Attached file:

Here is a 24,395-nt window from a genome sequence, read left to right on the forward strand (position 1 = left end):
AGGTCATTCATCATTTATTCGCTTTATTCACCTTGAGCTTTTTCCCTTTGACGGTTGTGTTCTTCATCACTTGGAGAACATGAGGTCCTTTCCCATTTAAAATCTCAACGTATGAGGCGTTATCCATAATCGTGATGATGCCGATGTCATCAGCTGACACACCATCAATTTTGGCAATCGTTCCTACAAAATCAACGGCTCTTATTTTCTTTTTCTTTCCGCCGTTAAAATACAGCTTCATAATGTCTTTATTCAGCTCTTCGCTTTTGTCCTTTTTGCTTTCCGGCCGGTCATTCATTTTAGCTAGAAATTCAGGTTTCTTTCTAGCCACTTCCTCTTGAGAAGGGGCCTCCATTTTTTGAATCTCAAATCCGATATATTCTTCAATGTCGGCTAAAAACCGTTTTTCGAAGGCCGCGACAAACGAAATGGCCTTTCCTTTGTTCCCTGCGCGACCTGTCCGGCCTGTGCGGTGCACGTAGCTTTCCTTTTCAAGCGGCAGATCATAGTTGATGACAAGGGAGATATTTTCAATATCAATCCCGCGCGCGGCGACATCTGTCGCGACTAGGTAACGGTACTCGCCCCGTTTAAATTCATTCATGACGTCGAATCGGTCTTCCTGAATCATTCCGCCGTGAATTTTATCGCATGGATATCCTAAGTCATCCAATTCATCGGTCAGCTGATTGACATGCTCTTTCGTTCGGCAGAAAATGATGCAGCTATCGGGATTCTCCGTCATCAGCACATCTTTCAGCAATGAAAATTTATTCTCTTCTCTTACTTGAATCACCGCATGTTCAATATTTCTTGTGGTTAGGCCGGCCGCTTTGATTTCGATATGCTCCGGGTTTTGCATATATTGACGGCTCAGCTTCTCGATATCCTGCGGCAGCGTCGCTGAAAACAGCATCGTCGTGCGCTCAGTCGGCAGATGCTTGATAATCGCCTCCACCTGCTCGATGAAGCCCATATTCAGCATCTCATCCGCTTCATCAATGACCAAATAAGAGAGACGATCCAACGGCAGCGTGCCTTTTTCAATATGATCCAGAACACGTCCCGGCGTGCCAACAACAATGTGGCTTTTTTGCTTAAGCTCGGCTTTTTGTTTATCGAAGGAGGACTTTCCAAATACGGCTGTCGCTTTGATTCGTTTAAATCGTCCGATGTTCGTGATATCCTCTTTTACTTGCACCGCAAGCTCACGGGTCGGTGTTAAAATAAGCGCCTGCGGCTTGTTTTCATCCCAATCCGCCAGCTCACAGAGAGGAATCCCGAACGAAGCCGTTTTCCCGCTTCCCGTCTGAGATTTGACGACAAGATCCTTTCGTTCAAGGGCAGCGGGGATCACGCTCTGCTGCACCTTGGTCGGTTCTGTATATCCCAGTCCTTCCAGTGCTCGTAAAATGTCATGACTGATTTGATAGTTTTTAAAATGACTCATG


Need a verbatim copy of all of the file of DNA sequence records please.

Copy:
Here is a 24,395-nt window from a genome sequence, read left to right on the forward strand (position 1 = left end):
AGGTCATTCATCATTTATTCGCTTTATTCACCTTGAGCTTTTTCCCTTTGACGGTTGTGTTCTTCATCACTTGGAGAACATGAGGTCCTTTCCCATTTAAAATCTCAACGTATGAGGCGTTATCCATAATCGTGATGATGCCGATGTCATCAGCTGACACACCATCAATTTTGGCAATCGTTCCTACAAAATCAACGGCTCTTATTTTCTTTTTCTTTCCGCCGTTAAAATACAGCTTCATAATGTCTTTATTCAGCTCTTCGCTTTTGTCCTTTTTGCTTTCCGGCCGGTCATTCATTTTAGCTAGAAATTCAGGTTTCTTTCTAGCCACTTCCTCTTGAGAAGGGGCCTCCATTTTTTGAATCTCAAATCCGATATATTCTTCAATGTCGGCTAAAAACCGTTTTTCGAAGGCCGCGACAAACGAAATGGCCTTTCCTTTGTTCCCTGCGCGACCTGTCCGGCCTGTGCGGTGCACGTAGCTTTCCTTTTCAAGCGGCAGATCATAGTTGATGACAAGGGAGATATTTTCAATATCAATCCCGCGCGCGGCGACATCTGTCGCGACTAGGTAACGGTACTCGCCCCGTTTAAATTCATTCATGACGTCGAATCGGTCTTCCTGAATCATTCCGCCGTGAATTTTATCGCATGGATATCCTAAGTCATCCAATTCATCGGTCAGCTGATTGACATGCTCTTTCGTTCGGCAGAAAATGATGCAGCTATCGGGATTCTCCGTCATCAGCACATCTTTCAGCAATGAAAATTTATTCTCTTCTCTTACTTGAATCACCGCATGTTCAATATTTCTTGTGGTTAGGCCGGCCGCTTTGATTTCGATATGCTCCGGGTTTTGCATATATTGACGGCTCAGCTTCTCGATATCCTGCGGCAGCGTCGCTGAAAACAGCATCGTCGTGCGCTCAGTCGGCAGATGCTTGATAATCGCCTCCACCTGCTCGATGAAGCCCATATTCAGCATCTCATCCGCTTCATCAATGACCAAATAAGAGAGACGATCCAACGGCAGCGTGCCTTTTTCAATATGATCCAGAACACGTCCCGGCGTGCCAACAACAATGTGGCTTTTTTGCTTAAGCTCGGCTTTTTGTTTATCGAAGGAGGACTTTCCAAATACGGCTGTCGCTTTGATTCGTTTAAATCGTCCGATGTTCGTGATATCCTCTTTTACTTGCACCGCAAGCTCACGGGTCGGTGTTAAAATAAGCGCCTGCGGCTTGTTTTCATCCCAATCCGCCAGCTCACAGAGAGGAATCCCGAACGAAGCCGTTTTCCCGCTTCCCGTCTGAGATTTGACGACAAGATCCTTTCGTTCAAGGGCAGCGGGGATCACGCTCTGCTGCACCTTGGTCGGTTCTGTATATCCCAGTCCTTCCAGTGCTCGTAAAATGTCATGACTGATTTGATAGTTTTTAAAATGACTCATG